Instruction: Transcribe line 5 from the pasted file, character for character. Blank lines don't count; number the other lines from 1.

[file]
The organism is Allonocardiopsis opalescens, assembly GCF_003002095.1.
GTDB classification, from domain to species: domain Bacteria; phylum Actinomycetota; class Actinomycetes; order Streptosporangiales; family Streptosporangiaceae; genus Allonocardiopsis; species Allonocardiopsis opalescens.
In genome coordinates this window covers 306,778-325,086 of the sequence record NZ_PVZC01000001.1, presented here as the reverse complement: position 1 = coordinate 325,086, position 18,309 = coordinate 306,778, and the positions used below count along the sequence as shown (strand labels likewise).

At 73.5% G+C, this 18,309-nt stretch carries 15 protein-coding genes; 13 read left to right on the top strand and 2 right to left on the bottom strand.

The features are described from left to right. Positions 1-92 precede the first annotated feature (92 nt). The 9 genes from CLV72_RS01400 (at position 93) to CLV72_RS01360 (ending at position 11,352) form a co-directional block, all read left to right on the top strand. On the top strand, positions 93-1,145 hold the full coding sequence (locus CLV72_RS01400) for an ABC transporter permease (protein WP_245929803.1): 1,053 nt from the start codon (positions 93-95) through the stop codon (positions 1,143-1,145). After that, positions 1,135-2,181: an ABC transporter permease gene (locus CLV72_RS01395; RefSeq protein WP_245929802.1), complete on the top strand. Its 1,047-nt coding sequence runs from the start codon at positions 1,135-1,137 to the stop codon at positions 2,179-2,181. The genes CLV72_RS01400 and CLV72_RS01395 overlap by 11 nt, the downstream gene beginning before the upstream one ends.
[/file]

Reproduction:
The features are described from left to right. Positions 1-92 precede the first annotated feature (92 nt). The 9 genes from CLV72_RS01400 (at position 93) to CLV72_RS01360 (ending at position 11,352) form a co-directional block, all read left to right on the top strand. On the top strand, positions 93-1,145 hold the full coding sequence (locus CLV72_RS01400) for an ABC transporter permease (protein WP_245929803.1): 1,053 nt from the start codon (positions 93-95) through the stop codon (positions 1,143-1,145). After that, positions 1,135-2,181: an ABC transporter permease gene (locus CLV72_RS01395; RefSeq protein WP_245929802.1), complete on the top strand. Its 1,047-nt coding sequence runs from the start codon at positions 1,135-1,137 to the stop codon at positions 2,179-2,181. The genes CLV72_RS01400 and CLV72_RS01395 overlap by 11 nt, the downstream gene beginning before the upstream one ends.